Concordia Cruise Ship Wreck Removal Delayed by 'Technical Problems'

May 15, 2014

(10:00 a.m. EDT) -- A construction accident and delayed approval of project plans have pushed back the deadline for removing the Costa Concordia shipwreck to July 18.

The initial removal date for the wreck had been set for June.

Delays began on May 6 when problems with one of the chains holding an 800-ton sponson -- metal flotation tanks that will refloat Concordia so that it can be towed -- caused the sponson to slip and collide with an adjacent sponson.

According to a statement released by the Concordia Wreck Removal Communications Manager, both sponsons will need to be repaired before the ship can be moved. One of the damaged sponsons has been transported from the Concordia wreck to Genoa on the Italian mainland, where it is undergoing repairs. The other is being repaired on site.

In addition to the 11 sponsons positioned on Concordia's port side prior to the ship's 'parbuckling' in September, when the 114,000-ton vessel was rolled into an upright position and lowered onto an underwater platform, another 19 sponsons are needed to refloat the ship.

Titan Micoperi, the salvage operator performing the Concordia removal, has successfully installed four sponsons and is scheduled to install a fifth today soon, according to Concordia Wreck Removal.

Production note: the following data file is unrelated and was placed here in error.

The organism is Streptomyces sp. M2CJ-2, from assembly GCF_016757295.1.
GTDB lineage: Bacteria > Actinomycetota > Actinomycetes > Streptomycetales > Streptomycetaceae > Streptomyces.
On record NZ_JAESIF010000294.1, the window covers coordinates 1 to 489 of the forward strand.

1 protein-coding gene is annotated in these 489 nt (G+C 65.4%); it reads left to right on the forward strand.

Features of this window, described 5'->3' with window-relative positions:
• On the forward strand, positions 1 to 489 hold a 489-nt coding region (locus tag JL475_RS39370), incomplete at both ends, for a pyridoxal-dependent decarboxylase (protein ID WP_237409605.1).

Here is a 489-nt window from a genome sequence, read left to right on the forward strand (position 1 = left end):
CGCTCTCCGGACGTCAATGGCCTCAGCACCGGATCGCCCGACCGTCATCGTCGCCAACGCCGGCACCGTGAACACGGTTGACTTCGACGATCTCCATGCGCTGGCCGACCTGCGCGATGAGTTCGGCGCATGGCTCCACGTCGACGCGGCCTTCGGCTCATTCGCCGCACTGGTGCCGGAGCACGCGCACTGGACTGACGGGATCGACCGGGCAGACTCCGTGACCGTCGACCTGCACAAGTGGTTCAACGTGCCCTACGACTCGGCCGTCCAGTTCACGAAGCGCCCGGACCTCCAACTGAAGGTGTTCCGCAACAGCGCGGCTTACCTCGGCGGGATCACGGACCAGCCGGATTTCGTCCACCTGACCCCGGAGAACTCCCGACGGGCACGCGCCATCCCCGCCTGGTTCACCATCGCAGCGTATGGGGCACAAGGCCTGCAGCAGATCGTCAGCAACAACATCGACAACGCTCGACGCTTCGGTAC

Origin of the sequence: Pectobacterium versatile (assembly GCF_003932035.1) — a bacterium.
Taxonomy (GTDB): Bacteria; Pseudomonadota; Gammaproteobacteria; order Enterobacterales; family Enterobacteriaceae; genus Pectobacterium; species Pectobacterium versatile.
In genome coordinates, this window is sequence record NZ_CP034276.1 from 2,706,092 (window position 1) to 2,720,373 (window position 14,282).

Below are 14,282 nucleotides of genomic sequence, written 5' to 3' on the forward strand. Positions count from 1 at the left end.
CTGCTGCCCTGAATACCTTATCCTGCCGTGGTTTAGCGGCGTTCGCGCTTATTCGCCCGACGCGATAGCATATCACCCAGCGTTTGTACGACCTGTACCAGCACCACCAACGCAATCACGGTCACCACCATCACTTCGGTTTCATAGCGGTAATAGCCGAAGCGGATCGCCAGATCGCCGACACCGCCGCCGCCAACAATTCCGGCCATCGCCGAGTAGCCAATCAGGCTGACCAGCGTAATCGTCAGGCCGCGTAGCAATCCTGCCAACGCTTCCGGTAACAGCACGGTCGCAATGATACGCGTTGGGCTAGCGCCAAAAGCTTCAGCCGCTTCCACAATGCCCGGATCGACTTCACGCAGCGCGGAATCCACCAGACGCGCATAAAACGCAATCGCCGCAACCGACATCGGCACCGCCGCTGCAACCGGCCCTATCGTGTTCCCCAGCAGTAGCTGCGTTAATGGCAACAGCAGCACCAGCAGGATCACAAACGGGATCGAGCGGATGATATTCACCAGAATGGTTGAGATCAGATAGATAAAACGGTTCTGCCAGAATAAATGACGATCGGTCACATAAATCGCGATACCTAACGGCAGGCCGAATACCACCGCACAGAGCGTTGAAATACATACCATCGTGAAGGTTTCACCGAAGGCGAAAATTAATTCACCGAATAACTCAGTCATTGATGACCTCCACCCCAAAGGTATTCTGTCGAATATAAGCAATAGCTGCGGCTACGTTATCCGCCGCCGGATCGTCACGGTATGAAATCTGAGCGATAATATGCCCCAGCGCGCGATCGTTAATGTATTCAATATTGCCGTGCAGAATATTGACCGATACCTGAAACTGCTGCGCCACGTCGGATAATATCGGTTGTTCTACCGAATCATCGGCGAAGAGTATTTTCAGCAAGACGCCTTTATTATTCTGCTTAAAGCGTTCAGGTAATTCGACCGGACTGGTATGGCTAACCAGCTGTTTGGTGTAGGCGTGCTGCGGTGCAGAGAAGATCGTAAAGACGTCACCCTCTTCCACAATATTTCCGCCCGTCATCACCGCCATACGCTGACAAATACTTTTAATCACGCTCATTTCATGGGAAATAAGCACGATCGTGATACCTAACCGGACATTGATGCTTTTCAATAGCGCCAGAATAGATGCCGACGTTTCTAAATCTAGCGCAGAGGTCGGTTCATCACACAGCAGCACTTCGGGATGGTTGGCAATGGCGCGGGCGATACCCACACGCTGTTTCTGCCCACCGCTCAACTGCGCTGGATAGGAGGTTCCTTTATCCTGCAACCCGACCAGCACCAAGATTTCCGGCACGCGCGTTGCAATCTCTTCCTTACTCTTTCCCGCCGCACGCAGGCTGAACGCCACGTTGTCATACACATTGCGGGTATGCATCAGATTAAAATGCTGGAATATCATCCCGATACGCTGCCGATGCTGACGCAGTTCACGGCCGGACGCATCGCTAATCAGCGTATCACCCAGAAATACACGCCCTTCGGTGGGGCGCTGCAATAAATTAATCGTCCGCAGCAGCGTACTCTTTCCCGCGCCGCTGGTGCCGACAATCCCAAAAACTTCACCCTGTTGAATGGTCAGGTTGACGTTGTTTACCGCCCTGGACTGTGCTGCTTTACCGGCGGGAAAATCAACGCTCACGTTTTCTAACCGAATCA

The Monitoring Observatory -- an oversight body made up of several institutions concerned with regulating the project's environmental and safety implications -- initially granted permission for four sponsons to be attached to Concordia's starboard side, but delayed approval for plans to install the remaining 15.

Progress on the planning came to a halt in late April when the Monitoring Observatory requested that Titan Micoperi undertake further risk assessments.

"As of now the objective for refloating completion is July 18th, but sponson installation operations are complex and weather sensitive and for this reason the schedule is updated on a weekly basis," the Concordia Wreck Removal statement said.

The final destination for scrapping Concordia has not been announced yet, though a decision is imminent the crisis management company said. Seatrade Insider has reported the chief of the Monitoring Observatory as saying the wreck will be towed to Italy's mainland.

Costa Concordia foundered off the Italian Island of Giglio on January 13, 2012, claiming the lives of 32 passengers and crew.

--by Jamey Bergman, UK Production Editor